Geocode a place

Complete address data for some countries is not always easy to come by or available, and sometimes all a person has to work with is a postal code or the name of a city and region. When you know that you do not have a full address you can instruct the service to perform a geocode search that better fits your data. Use the SearchType input field to instruct the service to perform a specific type of search, such as a Locality search, Admin Area Search or Postal Code search.

When performing a place search, it is best to exclude any non-essential data. For example, if you a performing a Postal Code search then simply provide the postal code and country. Do not submit any other address information as that may interfere with the geocoding process.

Location data

In addition to obtaining a set of coordinates for an address or place, many users are interested in getting general data about the location. Any additional information about the location will be returned in the AddressComponents section of the output. This section will contain address elements such as the administrative hierarchy as well as other available data.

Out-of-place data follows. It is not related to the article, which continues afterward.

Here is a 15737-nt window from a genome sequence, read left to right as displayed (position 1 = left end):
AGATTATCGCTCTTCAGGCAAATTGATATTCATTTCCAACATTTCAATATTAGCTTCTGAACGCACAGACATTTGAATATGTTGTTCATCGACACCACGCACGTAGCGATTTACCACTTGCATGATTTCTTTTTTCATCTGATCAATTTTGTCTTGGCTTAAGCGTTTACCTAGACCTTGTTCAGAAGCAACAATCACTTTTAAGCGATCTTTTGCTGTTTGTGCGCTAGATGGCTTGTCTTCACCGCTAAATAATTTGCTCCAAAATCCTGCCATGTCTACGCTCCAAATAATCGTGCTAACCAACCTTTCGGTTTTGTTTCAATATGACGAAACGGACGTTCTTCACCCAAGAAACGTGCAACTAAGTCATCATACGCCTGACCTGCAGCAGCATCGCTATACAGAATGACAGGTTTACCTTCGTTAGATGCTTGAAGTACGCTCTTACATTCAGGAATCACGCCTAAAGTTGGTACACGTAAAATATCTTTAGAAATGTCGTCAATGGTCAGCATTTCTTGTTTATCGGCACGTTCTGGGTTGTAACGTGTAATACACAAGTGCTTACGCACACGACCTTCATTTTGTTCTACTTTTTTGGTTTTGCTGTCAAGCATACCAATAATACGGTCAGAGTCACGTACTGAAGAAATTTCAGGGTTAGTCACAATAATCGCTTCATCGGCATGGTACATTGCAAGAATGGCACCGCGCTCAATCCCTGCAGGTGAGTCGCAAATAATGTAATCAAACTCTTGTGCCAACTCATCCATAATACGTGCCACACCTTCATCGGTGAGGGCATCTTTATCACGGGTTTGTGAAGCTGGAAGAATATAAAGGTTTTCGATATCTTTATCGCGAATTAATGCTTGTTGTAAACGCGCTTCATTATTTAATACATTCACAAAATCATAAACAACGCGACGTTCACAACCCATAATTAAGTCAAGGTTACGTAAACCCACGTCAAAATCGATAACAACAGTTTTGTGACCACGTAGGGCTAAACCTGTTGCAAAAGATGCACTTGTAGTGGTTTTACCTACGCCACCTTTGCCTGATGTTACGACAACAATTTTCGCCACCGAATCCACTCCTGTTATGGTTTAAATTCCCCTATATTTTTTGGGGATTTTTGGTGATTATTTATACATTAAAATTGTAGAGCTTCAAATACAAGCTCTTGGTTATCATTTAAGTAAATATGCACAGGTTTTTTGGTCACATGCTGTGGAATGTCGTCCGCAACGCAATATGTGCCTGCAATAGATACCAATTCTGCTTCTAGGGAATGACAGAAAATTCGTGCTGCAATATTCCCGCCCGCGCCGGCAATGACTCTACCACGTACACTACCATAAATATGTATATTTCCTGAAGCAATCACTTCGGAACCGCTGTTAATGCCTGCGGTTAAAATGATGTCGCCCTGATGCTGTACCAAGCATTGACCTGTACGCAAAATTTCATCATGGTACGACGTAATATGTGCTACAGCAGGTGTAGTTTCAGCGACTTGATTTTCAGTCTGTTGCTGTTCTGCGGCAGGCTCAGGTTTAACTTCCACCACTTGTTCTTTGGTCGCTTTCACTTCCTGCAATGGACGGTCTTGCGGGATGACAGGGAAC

Not all countries and regions have the same level of data available, so not all address component fields will always contain values. Some countries will contain country-specific data, such as the US. By entering ‘census’ in the Extras input field the service will attempt to return US Census elements such as US Census tracts and block codes.

If there is a specific set of data that you are interested in obtaining for an address that is location related, then please let us know and we may add it to the service.

Ready to Get Started?
Subscribe to our blog